Use this URL to cite or link to this record in EThOS: https://ethos.bl.uk/OrderDetails.do?uin=uk.bl.ethos.582641
Title: Saudi Arabia : the duality of the legal system and its implications on Financial Related Transactions
Author: Marar, Amr Daoud
ISNI:       0000 0004 2745 4782
Awarding Body: Queen Mary University of London
Current Institution: Queen Mary, University of London
Date of Award: 2007
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Abstract:
Saudi Arabia is moving towards a “free market” economy. This policy shift is consistent with the prevailing developmental views of the major international financial and economic institutions and of the major industrialised nations (which will form a given assumption for this thesis). A companion policy assumption fostered today by the international financial institutions and major industrialised nations is that essential to a sound market economy is a viable rule-based legal infrastructure that incorporates a substantive and procedural “rule of law” orientation. The recent economic legal reforms being undertaken by Saudi Arabia involve both enhancements and modifications to the basic Islamic law framework required under the Saudi Constitution to help facilitate the growing domestic demands of the Saudi economy and society and the de facto introduction of “modem” Western-based practices, approaches and techniques respecting commercial and financial transactions. That would be more attractive to foreign investors and financiers. While such reforms should make a positive contribution to the development of the desired market-based system, the overall effectiveness of these new reforms, as argued in this volume, may be adversely impacted or impeded by the existing de facto duality created by these reforms. This existing de facto duality is exemplified by having Islamic law (i.e., Shari’a) as the paramount and primary legal system and, within this overall system, the separate, enactment of other positive laws related to the commercial, banking and financial sectors (i.e., “a system within a system”). This thesis argues that this current Saudi notion of legal duality needs to be reevaluated and an internal reconciliation needs to be effected to avoid any negative implications on the functionality of the financial system and on the effectiveness of financial transactions such as, merely by way of selective example used in this volume, securitisations and secured transactions, which are important elements in a “modem” market-based economy. To this effect, Saudi Arabia may consider the - advisability of further dualising the Saudi financial system whereby the “Western- based” component of the Saudi financial system is not functioning within an Islamic Shari'a system but alongside an Islamic financial system (i.e., a system alongside a system) as is the case in a successful emerging economy such as Malaysia. In doing so, Saudi Arabia is also advised to consider the “segregation” phenomenon, which is used in the Dubai International Financial Centre (DIFC), to segregate its conventional financial component from any inconsistencies with other Saudi laws. It is suggested that the Saudi government in implementing a combination of the Malaysian and DIFC models can better develop a complementary and reinforcing dual “parallel” financial system structure of a modem Western-oriented system and a modernised Islamic financial system, with both operating legitimately under the “umbrella” of an Islamic grounded Constitution. In effect, a dual financial system should provide an opportunity for the Saudi government to have the better of both worlds: a special and robust financial system that is well-rooted in the domestic culture and interconnected with the growing Islamic regional financial markets in the Gulf Region and that also makes foreign investment and financing in Saudi Arabia and the Region more attractive and “secure” while making it feasible to link it into the broader “global” international financial markets.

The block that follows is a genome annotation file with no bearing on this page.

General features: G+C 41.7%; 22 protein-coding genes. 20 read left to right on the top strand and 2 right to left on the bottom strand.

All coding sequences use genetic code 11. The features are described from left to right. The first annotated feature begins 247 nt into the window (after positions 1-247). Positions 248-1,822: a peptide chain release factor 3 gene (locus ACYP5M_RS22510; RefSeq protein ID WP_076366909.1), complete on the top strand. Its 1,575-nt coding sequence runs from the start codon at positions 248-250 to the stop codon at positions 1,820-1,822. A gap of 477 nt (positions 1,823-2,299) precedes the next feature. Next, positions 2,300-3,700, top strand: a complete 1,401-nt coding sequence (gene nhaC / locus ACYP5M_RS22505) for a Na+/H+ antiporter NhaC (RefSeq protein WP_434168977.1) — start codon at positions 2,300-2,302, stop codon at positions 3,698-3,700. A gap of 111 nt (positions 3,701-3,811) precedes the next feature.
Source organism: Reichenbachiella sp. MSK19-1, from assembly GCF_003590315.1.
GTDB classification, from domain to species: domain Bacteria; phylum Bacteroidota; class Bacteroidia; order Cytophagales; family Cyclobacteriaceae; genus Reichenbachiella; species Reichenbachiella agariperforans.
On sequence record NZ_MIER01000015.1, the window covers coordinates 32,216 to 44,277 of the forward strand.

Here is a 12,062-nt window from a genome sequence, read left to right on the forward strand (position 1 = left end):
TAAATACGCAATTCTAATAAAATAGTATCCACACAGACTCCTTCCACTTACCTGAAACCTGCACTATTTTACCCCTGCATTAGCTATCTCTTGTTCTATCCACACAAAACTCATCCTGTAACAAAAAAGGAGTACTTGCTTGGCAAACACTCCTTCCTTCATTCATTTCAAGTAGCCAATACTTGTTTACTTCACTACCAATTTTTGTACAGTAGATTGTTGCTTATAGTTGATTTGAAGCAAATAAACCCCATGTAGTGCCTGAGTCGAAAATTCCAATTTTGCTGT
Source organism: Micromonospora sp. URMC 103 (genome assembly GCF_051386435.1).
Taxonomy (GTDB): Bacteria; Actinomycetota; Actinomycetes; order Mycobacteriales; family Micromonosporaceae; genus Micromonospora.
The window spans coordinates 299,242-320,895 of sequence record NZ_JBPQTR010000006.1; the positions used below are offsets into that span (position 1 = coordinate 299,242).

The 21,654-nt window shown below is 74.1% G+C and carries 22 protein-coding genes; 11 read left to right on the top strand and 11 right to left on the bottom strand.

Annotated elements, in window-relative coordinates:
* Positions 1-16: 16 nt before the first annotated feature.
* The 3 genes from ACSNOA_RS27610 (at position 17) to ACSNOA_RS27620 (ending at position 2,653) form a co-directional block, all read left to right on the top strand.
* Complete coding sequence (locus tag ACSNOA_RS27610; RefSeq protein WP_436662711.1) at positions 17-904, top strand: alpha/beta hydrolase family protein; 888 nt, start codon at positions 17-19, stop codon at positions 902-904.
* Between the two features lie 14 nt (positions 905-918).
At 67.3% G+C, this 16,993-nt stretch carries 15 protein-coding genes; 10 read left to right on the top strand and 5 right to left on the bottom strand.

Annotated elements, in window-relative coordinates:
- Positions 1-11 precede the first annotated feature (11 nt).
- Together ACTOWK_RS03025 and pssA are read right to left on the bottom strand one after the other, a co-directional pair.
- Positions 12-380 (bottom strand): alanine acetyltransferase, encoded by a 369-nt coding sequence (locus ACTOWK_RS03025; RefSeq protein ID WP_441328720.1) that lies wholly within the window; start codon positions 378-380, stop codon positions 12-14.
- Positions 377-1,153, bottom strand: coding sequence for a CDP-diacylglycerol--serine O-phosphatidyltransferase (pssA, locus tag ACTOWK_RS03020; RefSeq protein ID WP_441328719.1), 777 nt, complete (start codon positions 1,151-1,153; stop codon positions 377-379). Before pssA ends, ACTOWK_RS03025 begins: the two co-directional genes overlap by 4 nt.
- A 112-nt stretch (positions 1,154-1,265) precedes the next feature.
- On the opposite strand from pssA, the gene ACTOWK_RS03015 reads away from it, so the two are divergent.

Supervisor: Not available Sponsor: Not available
Qualification Name: Thesis (Ph.D.) Qualification Level: Doctoral
EThOS ID: uk.bl.ethos.582641  DOI: Not available
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